Estimates of Chinese space expenditures vary, but the World Security Institute posted an overview of amounts. Official statements indicate the Chinese spent about $120 million on the Shenzhou V program, and claimed space program  spending of $240 million a year; but those sums are almost certainly significantly underreported. More recently Chinese-government reported estimates appear to be closer to reality. China Daily, for example, claims $630 million will be invested in a new project to design a carrier rocket, the Long March V. Western reports suggest China’s annual space expenditures as between $1.2 to $3 billion, which would make Chinese space program spending comparable to Japan (~$2.1 billion) and Russia’s yearly expenditures (~$1.4 billion).

In 2005, the United States spent over $16 billion on government-sponsored space exploration, with $6 billion going toward space flight, $4 billion to the shuttle, and $500 million for flight support. (In 2007, NASA spent $16.8 billion, and in 2006 the European Space Administration spent over $4 billion.) NASA estimates the cost for “landing a crew on the Moon in 2020: [will be] $64 billion in FY2003 dollars. The $64 billion consists of $24 billion to build and operate the Crew Exploration Vehicle from FY2004-2020; plus $40 billion for the years 2011-2020 to build the lunar lander portion of that vehicle, a new launch vehicle, and operations. The $64 billion does not include the cost of robotic missions” (NASA, 4).

China is spending a good amount on space exploration, but it appears to be embarking on small practical steps rather than grandiose displays in development. China intends to perfect technology designed to traverse the lunar surface before it makes concrete plans to send human beings to the moon.

China probably could, through concerted funding and engineering, send a shuttle with humans to the moon by 2014-2017, since by then it should have a moon rover that can land and then return to Earth. However, plans appear directed toward developing technology to permit human landing on the moon for extended periods. Without development of a practical exploration vehicle, exploration of the moon might be too limited to justify significant expenditures.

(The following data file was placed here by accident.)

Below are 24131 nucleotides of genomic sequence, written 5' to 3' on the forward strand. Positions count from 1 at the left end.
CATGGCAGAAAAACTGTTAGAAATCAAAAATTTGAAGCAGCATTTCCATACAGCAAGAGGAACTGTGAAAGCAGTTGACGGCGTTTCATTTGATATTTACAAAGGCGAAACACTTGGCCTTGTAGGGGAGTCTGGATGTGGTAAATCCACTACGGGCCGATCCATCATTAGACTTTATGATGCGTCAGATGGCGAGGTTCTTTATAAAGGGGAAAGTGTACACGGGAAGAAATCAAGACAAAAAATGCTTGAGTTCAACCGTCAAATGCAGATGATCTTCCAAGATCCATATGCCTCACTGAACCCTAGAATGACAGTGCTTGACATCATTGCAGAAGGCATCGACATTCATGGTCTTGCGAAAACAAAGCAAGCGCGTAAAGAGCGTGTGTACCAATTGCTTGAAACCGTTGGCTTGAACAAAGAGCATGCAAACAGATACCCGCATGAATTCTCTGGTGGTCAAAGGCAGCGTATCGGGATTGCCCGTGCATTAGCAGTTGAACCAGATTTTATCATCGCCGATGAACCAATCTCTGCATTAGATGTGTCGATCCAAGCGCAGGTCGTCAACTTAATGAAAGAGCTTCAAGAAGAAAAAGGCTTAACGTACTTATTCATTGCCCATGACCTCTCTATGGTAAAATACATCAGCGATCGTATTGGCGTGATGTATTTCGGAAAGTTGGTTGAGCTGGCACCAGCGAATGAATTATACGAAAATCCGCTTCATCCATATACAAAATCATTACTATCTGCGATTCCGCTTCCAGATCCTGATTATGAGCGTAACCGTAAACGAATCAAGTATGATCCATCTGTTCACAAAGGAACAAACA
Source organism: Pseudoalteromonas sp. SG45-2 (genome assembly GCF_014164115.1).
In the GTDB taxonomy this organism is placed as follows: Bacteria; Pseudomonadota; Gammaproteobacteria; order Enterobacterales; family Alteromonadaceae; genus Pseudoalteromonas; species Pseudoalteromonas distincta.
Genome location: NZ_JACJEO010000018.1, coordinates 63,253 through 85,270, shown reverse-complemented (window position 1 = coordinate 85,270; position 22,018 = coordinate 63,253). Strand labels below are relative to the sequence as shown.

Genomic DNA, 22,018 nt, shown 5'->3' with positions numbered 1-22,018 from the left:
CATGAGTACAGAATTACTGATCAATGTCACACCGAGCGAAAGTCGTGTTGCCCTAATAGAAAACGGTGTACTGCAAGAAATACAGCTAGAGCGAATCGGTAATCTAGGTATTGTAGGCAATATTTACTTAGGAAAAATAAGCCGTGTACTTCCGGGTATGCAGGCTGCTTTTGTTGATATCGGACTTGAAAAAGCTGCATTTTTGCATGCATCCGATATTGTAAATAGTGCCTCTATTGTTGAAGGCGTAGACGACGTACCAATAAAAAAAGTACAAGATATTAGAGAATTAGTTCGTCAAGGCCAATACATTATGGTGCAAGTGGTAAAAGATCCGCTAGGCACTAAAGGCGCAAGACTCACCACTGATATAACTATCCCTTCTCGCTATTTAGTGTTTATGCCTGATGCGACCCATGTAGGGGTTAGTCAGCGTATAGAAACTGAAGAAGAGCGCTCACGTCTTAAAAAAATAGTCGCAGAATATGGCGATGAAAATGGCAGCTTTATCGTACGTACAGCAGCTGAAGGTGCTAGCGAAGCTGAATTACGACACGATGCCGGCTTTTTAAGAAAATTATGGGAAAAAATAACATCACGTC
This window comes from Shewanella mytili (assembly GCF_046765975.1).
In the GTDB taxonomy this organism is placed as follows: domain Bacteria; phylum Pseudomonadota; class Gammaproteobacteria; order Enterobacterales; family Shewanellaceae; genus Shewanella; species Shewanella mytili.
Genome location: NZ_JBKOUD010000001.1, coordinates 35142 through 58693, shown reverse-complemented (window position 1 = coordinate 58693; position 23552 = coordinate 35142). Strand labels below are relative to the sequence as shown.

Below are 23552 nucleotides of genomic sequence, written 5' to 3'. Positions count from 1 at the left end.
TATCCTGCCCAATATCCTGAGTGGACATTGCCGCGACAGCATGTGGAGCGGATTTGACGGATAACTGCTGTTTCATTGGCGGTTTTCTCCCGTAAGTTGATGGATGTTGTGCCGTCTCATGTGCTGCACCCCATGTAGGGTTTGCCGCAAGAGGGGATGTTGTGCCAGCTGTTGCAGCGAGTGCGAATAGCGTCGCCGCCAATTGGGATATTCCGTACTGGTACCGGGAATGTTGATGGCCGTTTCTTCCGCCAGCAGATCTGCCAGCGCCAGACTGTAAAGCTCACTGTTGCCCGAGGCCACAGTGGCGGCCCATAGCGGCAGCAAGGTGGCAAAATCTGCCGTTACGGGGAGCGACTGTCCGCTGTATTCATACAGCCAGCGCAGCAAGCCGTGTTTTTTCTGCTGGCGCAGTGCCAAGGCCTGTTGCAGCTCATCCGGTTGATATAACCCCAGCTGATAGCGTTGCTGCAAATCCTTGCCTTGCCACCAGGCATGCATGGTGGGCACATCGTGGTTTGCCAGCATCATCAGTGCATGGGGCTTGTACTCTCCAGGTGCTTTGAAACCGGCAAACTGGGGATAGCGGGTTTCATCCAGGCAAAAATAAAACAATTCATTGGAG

For now, most of China’s space spending appears focused on satellites and spacecraft. China’s narrow focus might allow it to develop new programs much quicker. Still, without significant further investment, it is unlikely the Chinese will travel to the moon until after 2014 when resources can be refocused on exploration vehicles.

Consequences

* Chinese success in space flight, coming at a time when America is drawing back space exploration programs and entering into an antagonistic cycle vis-a-vis Russia might lead to postulations that America might buy astronaut flight time from the Chinese in order to fulfill American obligations toward the International Space Station. However, this probably will not happen.

Although the following is speculation of a space-wise layman, it appears that China’s space program will develop too slowly to present a complement or competitor to NASA in the crucial period, 2010 to 2014, when NASA might benefit from a strong Chinese space-partner.